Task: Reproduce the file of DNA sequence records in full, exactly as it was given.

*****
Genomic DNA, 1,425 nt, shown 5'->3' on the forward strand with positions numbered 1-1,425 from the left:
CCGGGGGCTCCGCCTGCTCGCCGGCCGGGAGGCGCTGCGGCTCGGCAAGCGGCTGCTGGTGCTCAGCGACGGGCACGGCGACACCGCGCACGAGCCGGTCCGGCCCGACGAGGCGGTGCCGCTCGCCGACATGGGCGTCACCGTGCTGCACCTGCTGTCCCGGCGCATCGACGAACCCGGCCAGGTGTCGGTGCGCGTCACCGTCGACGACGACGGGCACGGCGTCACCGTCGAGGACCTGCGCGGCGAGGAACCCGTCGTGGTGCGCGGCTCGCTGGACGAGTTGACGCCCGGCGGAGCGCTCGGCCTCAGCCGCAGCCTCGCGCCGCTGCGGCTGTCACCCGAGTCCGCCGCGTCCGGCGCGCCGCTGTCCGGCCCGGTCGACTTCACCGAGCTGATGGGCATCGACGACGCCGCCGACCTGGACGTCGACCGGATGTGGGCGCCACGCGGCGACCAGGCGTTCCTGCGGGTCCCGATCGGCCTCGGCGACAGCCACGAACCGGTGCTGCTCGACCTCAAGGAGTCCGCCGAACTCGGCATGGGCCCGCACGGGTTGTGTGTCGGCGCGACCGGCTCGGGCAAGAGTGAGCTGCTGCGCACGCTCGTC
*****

Genomic DNA, 1,425 nt, shown 5'->3' on the forward strand with positions numbered 1-1,425 from the left:
CCGGGGGCTCCGCCTGCTCGCCGGCCGGGAGGCGCTGCGGCTCGGCAAGCGGCTGCTGGTGCTCAGCGACGGGCACGGCGACACCGCGCACGAGCCGGTCCGGCCCGACGAGGCGGTGCCGCTCGCCGACATGGGCGTCACCGTGCTGCACCTGCTGTCCCGGCGCATCGACGAACCCGGCCAGGTGTCGGTGCGCGTCACCGTCGACGACGACGGGCACGGCGTCACCGTCGAGGACCTGCGCGGCGAGGAACCCGTCGTGGTGCGCGGCTCGCTGGACGAGTTGACGCCCGGCGGAGCGCTCGGCCTCAGCCGCAGCCTCGCGCCGCTGCGGCTGTCACCCGAGTCCGCCGCGTCCGGCGCGCCGCTGTCCGGCCCGGTCGACTTCACCGAGCTGATGGGCATCGACGACGCCGCCGACCTGGACGTCGACCGGATGTGGGCGCCACGCGGCGACCAGGCGTTCCTGCGGGTCCCGATCGGCCTCGGCGACAGCCACGAACCGGTGCTGCTCGACCTCAAGGAGTCCGCCGAACTCGGCATGGGCCCGCACGGGTTGTGTGTCGGCGCGACCGGCTCGGGCAAGAGTGAGCTGCTGCGCACGCTCGTC